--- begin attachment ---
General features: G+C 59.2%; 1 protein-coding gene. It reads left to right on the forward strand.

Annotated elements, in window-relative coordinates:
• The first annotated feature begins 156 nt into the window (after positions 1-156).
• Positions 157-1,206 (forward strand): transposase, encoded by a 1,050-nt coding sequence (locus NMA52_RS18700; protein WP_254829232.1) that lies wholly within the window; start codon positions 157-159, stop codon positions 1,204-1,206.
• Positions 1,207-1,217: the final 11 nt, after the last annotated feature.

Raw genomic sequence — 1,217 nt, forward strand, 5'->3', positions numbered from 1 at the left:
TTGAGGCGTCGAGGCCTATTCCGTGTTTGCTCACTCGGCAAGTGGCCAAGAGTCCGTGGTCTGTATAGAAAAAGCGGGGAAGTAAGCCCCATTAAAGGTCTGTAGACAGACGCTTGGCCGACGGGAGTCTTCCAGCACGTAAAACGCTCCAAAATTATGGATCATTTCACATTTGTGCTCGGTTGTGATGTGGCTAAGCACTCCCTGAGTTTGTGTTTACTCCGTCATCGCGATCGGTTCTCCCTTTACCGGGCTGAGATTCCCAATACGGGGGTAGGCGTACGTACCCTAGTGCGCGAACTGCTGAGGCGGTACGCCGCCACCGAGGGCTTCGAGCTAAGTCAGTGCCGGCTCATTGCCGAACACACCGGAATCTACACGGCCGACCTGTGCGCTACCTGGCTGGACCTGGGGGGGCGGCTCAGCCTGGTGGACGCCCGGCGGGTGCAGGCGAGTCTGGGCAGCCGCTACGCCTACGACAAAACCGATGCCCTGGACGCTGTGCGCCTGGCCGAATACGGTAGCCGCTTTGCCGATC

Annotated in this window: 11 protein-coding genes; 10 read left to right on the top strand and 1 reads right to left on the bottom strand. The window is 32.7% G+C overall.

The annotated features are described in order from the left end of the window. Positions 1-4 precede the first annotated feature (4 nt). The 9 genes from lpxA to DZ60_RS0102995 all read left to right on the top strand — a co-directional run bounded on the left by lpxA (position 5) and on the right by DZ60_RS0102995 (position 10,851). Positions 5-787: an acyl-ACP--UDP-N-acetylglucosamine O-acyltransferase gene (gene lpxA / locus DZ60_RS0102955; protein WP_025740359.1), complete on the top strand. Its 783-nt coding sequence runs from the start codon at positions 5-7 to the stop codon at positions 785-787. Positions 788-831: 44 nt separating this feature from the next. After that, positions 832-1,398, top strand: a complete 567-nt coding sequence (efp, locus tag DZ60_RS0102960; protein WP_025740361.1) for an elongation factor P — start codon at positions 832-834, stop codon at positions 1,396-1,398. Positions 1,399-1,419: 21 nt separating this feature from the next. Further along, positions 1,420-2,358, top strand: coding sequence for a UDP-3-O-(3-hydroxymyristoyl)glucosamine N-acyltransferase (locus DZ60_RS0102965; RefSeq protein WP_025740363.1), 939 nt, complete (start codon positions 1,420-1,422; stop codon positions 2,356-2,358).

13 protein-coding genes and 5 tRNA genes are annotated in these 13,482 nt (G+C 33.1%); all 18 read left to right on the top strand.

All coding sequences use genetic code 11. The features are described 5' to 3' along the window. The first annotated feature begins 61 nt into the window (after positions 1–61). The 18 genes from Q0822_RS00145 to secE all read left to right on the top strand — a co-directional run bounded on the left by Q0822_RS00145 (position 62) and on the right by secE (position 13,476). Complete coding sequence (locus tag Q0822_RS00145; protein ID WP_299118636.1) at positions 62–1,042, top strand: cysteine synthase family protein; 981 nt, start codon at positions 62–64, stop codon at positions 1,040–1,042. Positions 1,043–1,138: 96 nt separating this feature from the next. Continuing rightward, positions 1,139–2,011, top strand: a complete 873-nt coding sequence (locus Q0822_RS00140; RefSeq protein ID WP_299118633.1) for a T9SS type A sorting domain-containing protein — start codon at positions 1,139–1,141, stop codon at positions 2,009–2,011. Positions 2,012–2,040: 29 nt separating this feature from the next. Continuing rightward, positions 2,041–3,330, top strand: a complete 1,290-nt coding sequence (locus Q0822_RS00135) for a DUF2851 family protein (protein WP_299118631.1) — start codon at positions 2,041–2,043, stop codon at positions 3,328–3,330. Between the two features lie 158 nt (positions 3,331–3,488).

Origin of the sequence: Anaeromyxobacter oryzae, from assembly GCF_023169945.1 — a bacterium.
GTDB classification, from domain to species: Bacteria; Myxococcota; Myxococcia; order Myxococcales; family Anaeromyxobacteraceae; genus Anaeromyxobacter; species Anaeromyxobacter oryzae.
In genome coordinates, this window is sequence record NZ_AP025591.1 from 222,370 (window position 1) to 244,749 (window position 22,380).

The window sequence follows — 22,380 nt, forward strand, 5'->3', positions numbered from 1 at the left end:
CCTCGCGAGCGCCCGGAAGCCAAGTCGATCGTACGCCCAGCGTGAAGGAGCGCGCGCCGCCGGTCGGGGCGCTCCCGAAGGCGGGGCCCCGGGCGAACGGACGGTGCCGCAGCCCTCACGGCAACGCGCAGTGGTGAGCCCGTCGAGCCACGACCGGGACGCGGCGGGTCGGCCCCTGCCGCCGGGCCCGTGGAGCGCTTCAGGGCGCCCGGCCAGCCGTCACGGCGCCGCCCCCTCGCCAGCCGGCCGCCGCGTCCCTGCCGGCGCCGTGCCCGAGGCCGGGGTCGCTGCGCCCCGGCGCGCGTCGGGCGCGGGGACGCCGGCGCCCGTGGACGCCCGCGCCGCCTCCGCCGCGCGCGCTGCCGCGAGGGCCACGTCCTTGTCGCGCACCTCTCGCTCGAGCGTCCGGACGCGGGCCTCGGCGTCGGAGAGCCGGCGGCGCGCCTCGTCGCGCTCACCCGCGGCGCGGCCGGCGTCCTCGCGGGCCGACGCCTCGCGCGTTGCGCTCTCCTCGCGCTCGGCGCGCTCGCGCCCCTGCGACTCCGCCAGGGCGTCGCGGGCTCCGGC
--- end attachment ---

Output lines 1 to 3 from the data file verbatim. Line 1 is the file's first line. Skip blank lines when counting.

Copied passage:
General features: G+C 59.2%; 1 protein-coding gene. It reads left to right on the forward strand.

Annotated elements, in window-relative coordinates:
• The first annotated feature begins 156 nt into the window (after positions 1-156).